STARTING YOUR TSP CONTRIBUTIONS
The first step in planning participation in TSP is reviewing current pay, bonuses and deductions. This will allow you to determine what percentages of your basic pay, special and incentive pays, and bonuses are available for contribution elections. Remember, traditional and Roth contributions are based on your elections of percentages of pay and not on dollar amounts.
Traditional TSP contributions are taken before all other deductions. Roth TSP contributions come from pay available AFTER payroll taxes and deductions have been computed. We’ve developed a worksheet to help you determine the amounts of pay eligible for Roth TSP contributions.
WARNING: Electing a contribution percentage that does not allow for existing deductions will cancel the Roth TSP elections and funds will not be deposited in your Roth TSP account. Deductions include payroll taxes (Social Security and Medicare) as well as forfeitures, federal and state income tax withholding, Service Members’ Group Life Insurance (SGLI) and Family Service Members’ Group Life Insurance (FSGLI) premiums, debts, garnishments, bankruptcies, tax levies, alimony, child support and fines. Visit your finance office if you have any questions about deductions from your pay.
Once you have determined the percentages of each pay category to be contributed to your traditional and/or Roth TSP account, myPay is available to start, change or stop traditional and Roth TSP contributions.
If you do not have access to myPay, a completed and signed Thrift Savings Plan Election Form TSP-U-1 must be submitted to your finance office for processing. Forms are available at https://www.tsp.gov/forms/uniformedServicesForms.shtml
WANT TO CONTRIBUTE FROM A BONUS OR ONE-TIME PAYMENT?
If you will be receiving bonuses or one-time special or incentive payments, you may wish to contribute all or part of those payments to your TSP account. Like other TSP contributions, elections must be stated in percentages rather than dollar amounts.
Because Roth TSP is taken after all other deductions, you will need to calculate how much money is available to contribute to Roth TSP. Many regular payroll deductions may be found by reviewing your current LES; however, federal and state tax withholding of bonuses or other one-time payments will require a little math.
The federal supplemental rate for withholding is set at 22 percent. State supplemental rates vary state to state. Take a look at your state's current supplemental rates.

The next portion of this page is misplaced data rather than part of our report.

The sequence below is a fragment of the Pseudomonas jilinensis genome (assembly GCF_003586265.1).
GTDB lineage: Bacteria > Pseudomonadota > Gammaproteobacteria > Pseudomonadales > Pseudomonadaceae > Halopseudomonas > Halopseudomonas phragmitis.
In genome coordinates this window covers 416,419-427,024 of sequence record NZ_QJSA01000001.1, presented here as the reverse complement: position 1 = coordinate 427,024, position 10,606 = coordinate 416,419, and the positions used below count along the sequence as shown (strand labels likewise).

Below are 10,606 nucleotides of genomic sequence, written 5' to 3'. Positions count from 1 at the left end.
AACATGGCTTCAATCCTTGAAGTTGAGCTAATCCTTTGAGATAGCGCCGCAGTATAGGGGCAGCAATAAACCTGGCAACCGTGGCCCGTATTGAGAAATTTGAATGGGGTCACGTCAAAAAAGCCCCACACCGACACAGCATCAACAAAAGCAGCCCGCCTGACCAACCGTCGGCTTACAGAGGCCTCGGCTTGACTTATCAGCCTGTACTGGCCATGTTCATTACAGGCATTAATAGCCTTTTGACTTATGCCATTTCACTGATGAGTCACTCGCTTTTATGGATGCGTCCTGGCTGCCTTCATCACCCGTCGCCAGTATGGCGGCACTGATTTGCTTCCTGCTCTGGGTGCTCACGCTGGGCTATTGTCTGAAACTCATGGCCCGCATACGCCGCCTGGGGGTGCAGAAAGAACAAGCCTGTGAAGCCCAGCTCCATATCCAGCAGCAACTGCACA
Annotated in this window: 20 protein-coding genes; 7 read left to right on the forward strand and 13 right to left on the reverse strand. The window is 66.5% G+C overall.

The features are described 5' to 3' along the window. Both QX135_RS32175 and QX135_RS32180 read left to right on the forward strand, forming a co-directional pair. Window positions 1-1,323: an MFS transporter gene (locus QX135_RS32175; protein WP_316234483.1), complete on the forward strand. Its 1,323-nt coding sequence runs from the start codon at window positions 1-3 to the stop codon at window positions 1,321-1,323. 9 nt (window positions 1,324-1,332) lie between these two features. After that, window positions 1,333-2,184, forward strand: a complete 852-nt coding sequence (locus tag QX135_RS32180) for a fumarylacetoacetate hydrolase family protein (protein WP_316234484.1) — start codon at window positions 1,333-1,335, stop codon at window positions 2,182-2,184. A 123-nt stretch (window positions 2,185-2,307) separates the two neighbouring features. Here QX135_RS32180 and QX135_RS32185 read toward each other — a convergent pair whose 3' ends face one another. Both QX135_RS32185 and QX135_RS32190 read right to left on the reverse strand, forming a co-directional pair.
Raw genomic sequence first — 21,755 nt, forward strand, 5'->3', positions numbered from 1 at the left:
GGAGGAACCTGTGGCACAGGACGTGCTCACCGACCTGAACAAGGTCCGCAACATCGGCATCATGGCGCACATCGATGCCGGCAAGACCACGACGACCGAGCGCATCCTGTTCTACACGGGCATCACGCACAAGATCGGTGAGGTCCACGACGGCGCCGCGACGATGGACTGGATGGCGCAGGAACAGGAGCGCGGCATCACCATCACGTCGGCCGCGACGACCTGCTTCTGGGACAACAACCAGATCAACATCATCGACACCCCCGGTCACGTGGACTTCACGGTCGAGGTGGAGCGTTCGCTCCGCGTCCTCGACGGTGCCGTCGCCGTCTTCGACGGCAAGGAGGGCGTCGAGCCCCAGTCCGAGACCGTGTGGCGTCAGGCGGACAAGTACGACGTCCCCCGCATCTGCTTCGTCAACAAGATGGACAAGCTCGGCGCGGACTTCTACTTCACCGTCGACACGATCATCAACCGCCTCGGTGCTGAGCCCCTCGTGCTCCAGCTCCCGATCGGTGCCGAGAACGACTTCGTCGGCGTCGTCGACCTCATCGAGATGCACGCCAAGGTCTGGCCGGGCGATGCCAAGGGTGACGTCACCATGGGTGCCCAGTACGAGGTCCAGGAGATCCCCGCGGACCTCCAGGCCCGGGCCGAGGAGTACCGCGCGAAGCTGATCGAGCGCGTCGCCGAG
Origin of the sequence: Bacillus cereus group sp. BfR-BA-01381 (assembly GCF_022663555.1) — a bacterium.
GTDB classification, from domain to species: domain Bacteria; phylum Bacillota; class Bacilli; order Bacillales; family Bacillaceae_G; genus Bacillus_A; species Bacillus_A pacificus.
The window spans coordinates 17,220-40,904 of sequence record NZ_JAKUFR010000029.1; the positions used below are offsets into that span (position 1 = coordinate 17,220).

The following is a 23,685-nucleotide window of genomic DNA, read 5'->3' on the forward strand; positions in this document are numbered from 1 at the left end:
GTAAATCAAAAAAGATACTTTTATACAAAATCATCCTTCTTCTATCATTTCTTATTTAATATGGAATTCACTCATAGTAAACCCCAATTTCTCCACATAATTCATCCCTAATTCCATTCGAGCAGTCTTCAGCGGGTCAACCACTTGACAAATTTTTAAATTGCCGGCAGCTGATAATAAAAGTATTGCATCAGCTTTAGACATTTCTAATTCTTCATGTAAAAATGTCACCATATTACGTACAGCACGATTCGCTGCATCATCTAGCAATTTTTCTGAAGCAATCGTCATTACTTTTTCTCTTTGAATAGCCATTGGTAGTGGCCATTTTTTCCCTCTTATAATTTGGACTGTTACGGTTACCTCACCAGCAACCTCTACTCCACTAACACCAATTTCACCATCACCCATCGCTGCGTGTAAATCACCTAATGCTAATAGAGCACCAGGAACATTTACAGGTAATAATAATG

Multiply the amount of the gross bonus or one-time payment by the combined federal and state withholding percentages to get an estimate of your tax liability. Add this to your other deductions and subtract from the payment amount. If, for instance, all of your deductions equal 40 percent of your one-time payment, you cannot make an election of more than 60 percent for Roth TSP contributions.
CHANGING YOUR TSP ELECTIONS
Life, and your financial needs and goals change. Whether you need to reduce your contribution elections to balance your home budget or increase them to meet your future goals, you MUST enter contribution percentages in all pay categories when submitting changes either via myPay or a TSP-U-1. For example, if you are satisfied with most of your current elections, but wish to increase the percentage of basic pay, you must repeat your current elections in each pay category along with the increased percentage for basic pay.
Failure to submit the correct percentage in each pay category will cause your contribution elections for unmarked categories to be recorded as zero percent.
RESERVE AND GUARD ACTIVATION
Army and Air Force reservists and Guard members continue to be paid from the same system whether in a drill status or activated for active duty service. Your traditional and Roth elections will continue unaffected by the change in pay status.
For Navy reservists: Pay computation for members who serve on a period of active duty of more than 30 days is transferred to the pay system that supports active duty members. To continue traditional or Roth TSP, new elections must be submitted via myPay or a TSP-U-1 form. form. Following transfer back to the reserve pay system, your previous TSP elections may be restored. See your finance office to verify whether a new election is needed.
Beginning with the first pay period of 2021, the TSP switched to a “spillover” method for TSP Catch-Up contributions. This change eliminates the requirement to make a separate TSP Catch-Up election each year. The spillover method streamlines the catch-up contribution process for eligible participants by eliminating the requirement for participants to make an affirmative catch-up election each year. Participants turning 50 or older will no longer need to make a separate catch-up election. Once they reach the Elective Deferral Limit, their regular contributions will automatically start counting toward the IRC 414(v) catch-up contribution limit. More information can be found on the TSP Website.
Page updated October 30, 2020